The Garden of Years and Other Poems/Tripoli

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The destruction of the USS Philadelphia in Tripoli harbor, February 16, 1804. Oil painting by Edward Moran, 1897

One to ten of you lesser men—these are the odds we crave:
        For the ring of the sword, at the cry to board, is a song that befits the brave.
Board and burn, that ye well may learn, how American tars atone:
        Borrow ye may, but there dawns a day when we come to claim our own!

Tripolitan pirate and Turkish thief, they had harried her there on the sunken reef,
        Plundered, and robbed, and stripped her crew, for such was Tripoli law:
Lowered her barred and star-set flag, and run to her peak their pirate rag,
        For the shaming of William Bainbridge and the fame of Jussuf Bashaw!
They had towed the wreck to the haven’s neck, and under the castle’s guns,
        And bound and jailed all them that sailed as the Philadelphia’s sons:
So the frigate lay in Tripoli Bay, by the Molehead batteries pinned,
        And along her flank, in a watchful rank, the guardian gunboats grinned!

Out of the Gulf of Sidra’s gales, a brig and a ketch, with flattened sails,
        Slid toward Tripoli harbor as the sun ahead went down,
And, by the forts of Jussuf Bashaw pinned like prey in a panther’s paw,
        The captured frigate at anchor saw, in the curve of the pirate town.
And one of the pair had the peaceful air of a merchantman landward led,
        And one of the two a Maltese crew, in fezzes of flaming red;
But they muttered on deck as they marked the speck of the flag that swung on high
        Where the crimson bars and the silver stars had rippled against the sky!

Then a wind came out of the cool northwest, and lifted the ketch on a heaving crest,
        Bulging her sails till the sea sang low at the touch of her slender prore,
And she leapt, with the joy of a living soul, through the narrow channel ’twixt reef and shoal,
        And ran, like a racer, toward the goal of the tall black hull inshore!
But the brig lay to on the darkening blue of the offing, a mile outside,
        And watched the ketch on the rippling stretch of the fort-girt harbor ride,
Till out of the light she slid from sight, tackle, and sails, and mast,
        Undismayed, in the sombre shade that the hull of the frigate cast.

Now the staunch Sicilian pilot cried to them that leaned on the frigate’s side:
        “This is the Stella of Malta, with her anchors swept away,
And her cables, too, to the very last, when the storm of yester night went past.
        So we crave your leave to take a fast from your quarter until the day.”
“And what ye ask is an easy task” an officer made reply.
        “Since ye have no line, I will send you mine, with leave in our lee to lie.”
So the ketch crept near to the frigate’s sheer, and, swung by the swirling tide,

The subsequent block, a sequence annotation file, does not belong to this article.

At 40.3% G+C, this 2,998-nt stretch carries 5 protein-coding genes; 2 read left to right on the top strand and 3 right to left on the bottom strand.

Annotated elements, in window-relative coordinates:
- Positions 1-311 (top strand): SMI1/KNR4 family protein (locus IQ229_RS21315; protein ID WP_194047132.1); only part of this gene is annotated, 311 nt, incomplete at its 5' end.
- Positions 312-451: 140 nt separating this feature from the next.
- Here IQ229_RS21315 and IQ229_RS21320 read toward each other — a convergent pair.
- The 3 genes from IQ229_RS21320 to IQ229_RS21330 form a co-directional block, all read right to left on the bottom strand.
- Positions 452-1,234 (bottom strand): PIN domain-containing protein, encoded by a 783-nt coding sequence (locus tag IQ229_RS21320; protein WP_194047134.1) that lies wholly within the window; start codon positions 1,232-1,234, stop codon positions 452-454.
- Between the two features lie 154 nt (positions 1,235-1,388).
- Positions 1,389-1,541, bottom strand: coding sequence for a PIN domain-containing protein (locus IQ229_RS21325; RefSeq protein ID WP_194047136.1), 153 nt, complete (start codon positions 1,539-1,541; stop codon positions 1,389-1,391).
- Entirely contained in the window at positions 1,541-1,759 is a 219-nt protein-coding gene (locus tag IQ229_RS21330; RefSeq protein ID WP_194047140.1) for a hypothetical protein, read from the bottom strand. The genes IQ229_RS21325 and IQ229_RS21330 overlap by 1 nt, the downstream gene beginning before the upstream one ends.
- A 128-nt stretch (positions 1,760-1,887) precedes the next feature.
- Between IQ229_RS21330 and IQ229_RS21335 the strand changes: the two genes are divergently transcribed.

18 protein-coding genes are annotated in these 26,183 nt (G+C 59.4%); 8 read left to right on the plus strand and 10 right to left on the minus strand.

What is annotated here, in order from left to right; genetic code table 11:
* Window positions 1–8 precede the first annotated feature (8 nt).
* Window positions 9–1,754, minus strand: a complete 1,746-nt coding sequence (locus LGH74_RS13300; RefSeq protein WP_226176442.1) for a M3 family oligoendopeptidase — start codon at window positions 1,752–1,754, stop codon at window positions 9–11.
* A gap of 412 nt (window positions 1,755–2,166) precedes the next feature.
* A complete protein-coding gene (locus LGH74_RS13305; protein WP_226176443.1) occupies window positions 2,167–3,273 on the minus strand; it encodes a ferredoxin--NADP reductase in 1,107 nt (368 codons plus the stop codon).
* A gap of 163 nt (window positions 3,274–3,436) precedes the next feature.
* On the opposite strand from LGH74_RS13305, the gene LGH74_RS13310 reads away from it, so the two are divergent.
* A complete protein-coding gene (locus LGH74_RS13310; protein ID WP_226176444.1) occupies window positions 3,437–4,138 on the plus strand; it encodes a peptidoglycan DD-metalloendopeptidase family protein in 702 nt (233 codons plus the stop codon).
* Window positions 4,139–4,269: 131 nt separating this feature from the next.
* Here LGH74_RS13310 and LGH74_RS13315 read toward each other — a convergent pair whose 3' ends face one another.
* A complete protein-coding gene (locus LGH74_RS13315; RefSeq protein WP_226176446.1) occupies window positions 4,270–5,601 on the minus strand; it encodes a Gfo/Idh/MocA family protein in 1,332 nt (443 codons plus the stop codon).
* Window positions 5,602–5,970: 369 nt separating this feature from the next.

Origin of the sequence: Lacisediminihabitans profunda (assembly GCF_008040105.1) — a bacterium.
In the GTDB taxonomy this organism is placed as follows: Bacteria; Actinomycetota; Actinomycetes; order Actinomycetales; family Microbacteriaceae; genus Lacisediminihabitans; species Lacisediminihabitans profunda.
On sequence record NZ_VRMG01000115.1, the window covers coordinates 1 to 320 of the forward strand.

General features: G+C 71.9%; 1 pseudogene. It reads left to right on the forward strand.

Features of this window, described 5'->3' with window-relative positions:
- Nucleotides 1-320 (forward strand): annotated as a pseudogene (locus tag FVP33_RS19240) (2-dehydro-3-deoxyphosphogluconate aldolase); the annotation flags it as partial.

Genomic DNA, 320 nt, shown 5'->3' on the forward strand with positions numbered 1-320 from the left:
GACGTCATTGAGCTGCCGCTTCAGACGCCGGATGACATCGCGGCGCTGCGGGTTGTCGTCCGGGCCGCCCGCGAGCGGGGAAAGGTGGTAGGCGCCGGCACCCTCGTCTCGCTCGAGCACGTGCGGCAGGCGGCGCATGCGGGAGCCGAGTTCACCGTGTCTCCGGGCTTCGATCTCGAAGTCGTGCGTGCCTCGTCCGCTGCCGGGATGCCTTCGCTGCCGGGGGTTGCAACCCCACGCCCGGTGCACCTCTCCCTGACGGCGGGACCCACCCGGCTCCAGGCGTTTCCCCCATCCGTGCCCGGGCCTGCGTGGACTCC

Veered around, till her bowsprit ground on the Philadelphia’s side.


Then Stephen Decatur’s slender sword in the moonlight winked, as he thundered “Board!”
        The hatches yawned on the ketch’s deck, and, quick as a man may turn,
Up from her hold, with a stirring shout, sixty American tars leapt out,
        And mounted the frigate’s black redoubt like a wave that breaks astern!
And the startled night saw such a fight as none but the desperate make,
        Blow on blow from foe to foe for the Philadelphia’s sake!
Cheer on cheer, as the end drew near, and a final charge, and then
        The frigate lay in Tripoli Bay—an American ship again !

From twoscore ports the smoke-wreaths crept, and a single rocket skyward leapt
        To tell the brig in the offing that Decatur’s work was done,
As the victors sprang to the ketch’s deck, and pulled away from the blazing wreck
        That reddened the tide to the harbor’s neck, with news of the glory won!
And the slim flames struck from rail to truck, till the haven gleamed and glowed,
        And the whole wide night was ablaze with light where Decatur’s oarsmen rowed;
While Tripoli’s sons from a hundred guns sent shot from the shelving shore.
        And the frigate replied with her last broadside—an American ship once more!

But Stewart had seen that Decatur’s crew had done the work that they came to do,
        And the boats of the brig lay close inshore, as the ketch out-won her way;
Watching, the oarsmen, drawing near, pause in their rowing, and, deaf to fear,
        Rise to their feet with a stunning cheer in a harbor light as day!
Over the tide from the boats outside the answering cheer came in,
        The hail of his mate who must watch and wait to the lad who may work and win!
And Decatur’s men, at their sweeps again, sped on from the panther’s paw,
        While the frigate flamed, by her own reclaimed, at the gates of Jussuf Bashaw!

One to ten of you lesser men—these are the odds we crave:
        For the ring of the sword, at the cry to board, is a song that befits the brave.
Board and burn, that ye well may learn how American tars atone:
        Borrow ye may, but there dawns a day when we come to claim our own!

New York, 1902.


This work was published before January 1, 1926, and is in the public domain worldwide because the author died at least 100 years ago.